From David Lee Roth's guitarist to Alabama Symphony collaborator

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October 30, 2018 at 8:16 pm Quote #59810

ron
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http://www.al.com/expo/life-and-culture/erry-2018/10/28f549021a7645/from-david-lee-roths-guitarist.html

From David Lee Roth’s guitarist to Alabama Symphony collaborator
By Matt Wake | mwake@al.com
Posted October 30, 2018 at 01:19 PM
Updated October 30, 2018 at 03:24 PM

[...]

On a recent afternoon, Vai, a Long Island, N.Y. native, current California resident and multiple Grammy winner, checks in for a phone interview from his Encino, Calif. studio Harmony Hut. Below are edited excerpts from our conversation.

[...]

People were really eager to hear that first David Lee Roth solo LP “Eat ‘Em and Smile record,” which you played so brilliantly on, when it was released in 1986. Did everyone involved in making the album have a sense it was going to be well-received as it was? Dave was coming from Van Halen, such a beloved, powerful band.

Well, I can’t speak on their behalf. I know there was an expectation basically because Van Halen and David Lee Roth were like steamrollers, and anything that Dave did separate from Van Halen was going to have a lot of eyes and ears on it.

But when we were in the basement (at Roth’s house) doing it, you can’t think about those things because you just don’t know. If I was to sit there, and sure these thoughts came to my mind, but I didn’t dwell on them, like “How are people going to compare me to Edward? How am I going to create something that’s in line with the quality that people were expecting from Dave Roth from his Van Halen days?” All these things. “Are the tickets going to sell? Is the record going to sell?” They can be considerations but if you allow them to dominate you’re f—ed. [Laughs]

So, I really put all expectations aside and focused on enthusiasm in the creative moment. For instance, when I was recording something like, I don’t know, “Big Trouble” and the idea I had for the solo, of doing it and hearing and having in the track was more exciting and compelling to me than what are people going to think about this and is it on par with everything. I just know when something felt really good, so that’s what I looked for.

When we were doing something like “Shy Boy” I just felt like OK, “You be Vai because that’s your safest best. If you try to be something else, it will be recognized by the fans because they can smell that stuff a mile away and you won’t enjoy it because you won’t be you.”

So, some people have no choice but to be themselves. But some people feel the need to conform and it can work to a point, but eventually if you conform you’re doing things that don’t resonate with your true creativity and in the end, it never really works for you, no matter how much money it made. There’s something missing.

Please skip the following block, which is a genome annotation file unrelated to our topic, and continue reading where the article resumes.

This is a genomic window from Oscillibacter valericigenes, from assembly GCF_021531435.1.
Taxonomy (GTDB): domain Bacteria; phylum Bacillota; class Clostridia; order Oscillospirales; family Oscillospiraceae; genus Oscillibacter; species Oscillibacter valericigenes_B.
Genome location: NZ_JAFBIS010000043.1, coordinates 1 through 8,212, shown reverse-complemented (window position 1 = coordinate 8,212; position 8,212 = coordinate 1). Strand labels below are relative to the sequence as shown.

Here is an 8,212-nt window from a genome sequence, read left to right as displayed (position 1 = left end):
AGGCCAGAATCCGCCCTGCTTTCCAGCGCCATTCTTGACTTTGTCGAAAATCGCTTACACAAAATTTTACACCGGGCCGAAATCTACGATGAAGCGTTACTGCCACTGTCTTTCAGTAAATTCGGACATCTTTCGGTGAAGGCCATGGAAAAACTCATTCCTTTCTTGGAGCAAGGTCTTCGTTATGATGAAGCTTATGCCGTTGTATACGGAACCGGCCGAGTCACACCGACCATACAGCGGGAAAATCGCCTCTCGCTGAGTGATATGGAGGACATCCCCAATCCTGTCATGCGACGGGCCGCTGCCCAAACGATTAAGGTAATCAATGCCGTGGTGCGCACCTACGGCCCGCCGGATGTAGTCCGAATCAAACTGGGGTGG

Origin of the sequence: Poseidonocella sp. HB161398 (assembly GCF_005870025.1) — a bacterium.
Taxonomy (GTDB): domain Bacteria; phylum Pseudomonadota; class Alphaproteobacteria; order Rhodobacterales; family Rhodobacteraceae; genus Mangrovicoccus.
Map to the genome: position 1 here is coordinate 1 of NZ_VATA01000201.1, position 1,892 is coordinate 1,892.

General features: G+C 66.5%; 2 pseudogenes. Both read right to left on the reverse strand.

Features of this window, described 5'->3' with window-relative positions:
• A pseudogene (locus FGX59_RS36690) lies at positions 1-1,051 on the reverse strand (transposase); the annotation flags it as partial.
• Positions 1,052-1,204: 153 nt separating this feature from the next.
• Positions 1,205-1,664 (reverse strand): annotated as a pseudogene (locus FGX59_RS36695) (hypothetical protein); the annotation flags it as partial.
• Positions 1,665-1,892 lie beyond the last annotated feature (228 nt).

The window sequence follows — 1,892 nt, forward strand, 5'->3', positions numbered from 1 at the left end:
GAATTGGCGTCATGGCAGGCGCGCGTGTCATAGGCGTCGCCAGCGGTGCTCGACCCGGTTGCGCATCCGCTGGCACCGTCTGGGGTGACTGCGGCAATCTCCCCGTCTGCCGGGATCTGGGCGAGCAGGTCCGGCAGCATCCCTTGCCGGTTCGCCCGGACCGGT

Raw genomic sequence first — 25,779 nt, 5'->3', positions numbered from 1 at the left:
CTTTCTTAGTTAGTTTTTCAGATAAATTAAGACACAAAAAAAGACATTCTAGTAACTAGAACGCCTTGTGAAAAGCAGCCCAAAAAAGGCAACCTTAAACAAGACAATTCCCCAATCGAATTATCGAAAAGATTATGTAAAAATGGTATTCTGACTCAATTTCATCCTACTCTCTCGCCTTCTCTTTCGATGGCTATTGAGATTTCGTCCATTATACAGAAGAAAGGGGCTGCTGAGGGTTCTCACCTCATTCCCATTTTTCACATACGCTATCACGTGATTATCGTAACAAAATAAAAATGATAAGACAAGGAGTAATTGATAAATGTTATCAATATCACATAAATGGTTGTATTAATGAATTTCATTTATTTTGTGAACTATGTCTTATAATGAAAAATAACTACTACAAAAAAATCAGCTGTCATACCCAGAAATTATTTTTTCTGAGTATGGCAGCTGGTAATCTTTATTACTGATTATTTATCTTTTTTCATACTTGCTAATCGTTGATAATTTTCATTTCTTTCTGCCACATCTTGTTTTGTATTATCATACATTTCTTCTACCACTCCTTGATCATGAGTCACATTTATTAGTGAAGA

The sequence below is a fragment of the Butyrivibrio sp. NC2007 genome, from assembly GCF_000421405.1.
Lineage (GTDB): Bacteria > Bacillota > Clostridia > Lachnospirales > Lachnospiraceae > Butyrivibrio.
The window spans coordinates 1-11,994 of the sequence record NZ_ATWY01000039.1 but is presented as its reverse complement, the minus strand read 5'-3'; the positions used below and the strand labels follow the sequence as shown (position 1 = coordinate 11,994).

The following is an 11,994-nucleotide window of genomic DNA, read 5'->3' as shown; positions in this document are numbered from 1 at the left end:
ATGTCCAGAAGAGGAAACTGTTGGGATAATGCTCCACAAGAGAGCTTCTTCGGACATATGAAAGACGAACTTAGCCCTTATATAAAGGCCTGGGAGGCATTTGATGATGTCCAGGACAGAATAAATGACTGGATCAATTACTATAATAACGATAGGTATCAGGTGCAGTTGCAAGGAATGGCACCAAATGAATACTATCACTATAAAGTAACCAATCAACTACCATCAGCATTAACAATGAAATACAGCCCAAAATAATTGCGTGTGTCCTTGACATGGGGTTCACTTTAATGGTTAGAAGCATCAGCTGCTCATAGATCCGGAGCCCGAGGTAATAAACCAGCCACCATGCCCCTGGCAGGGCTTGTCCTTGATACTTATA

An example of that is, for me personally, when I look at my solo work which is very different than any of the bands I’ve been with, I’m very satisfied with everything about it. Of course, there’s things I would do better just from experience, but my audience is based on people that are attracted to that unique thing I do. Most people it just goes over their head. I’m a little tiny contributor in a vast field but it doesn’t matter because for somebody that hears it that it resonates with and somehow fulfilling. And it’s fulfilling for me.

You’ve been one of few guitarists able to pull off the Eddie Van Halen-style two-hand tapping guitar technique without seeming like caricature of Ed. Why does the tapping thing work for some guitarists but not for others?

All of the inspiration that I’ve received from other people is nice, but what are you going to do with it? So, like the first time I heard that tapping stuff was on a Frank Zappa record “Inca Roads” where he was doing it with a pick, and I must have been, I don’t know 15, so then that opened up a perspective to me about tapping and immediately … It’s like when I saw somebody with a whammy bar I didn’t think, “Wow, I can do what they’re doing,” I thought, “What can I do with that?” When I heard Edward tap for the first time, I think I was about 17 or 18 years old and that opened up another whole perspective of what I can do. Not that it’s better or worse. It’s just different.

I’ve never played “Eruption” because, first of all, I have no desire and it’s already been done really beautifully. [Laughs] I love the idea of the way tapping can create melodies and intervals and try to integrate it into my playing in an organic way so that it doesn’t always sound like, “Hey OK, now it’s time to tap.”

[...]

Was the “Slip of the Tongue” era version of (arena-metal band) Whitesnake you were in louder than the David Lee Roth band you were in?

No. Nothing was louder than the Roth band I was in.


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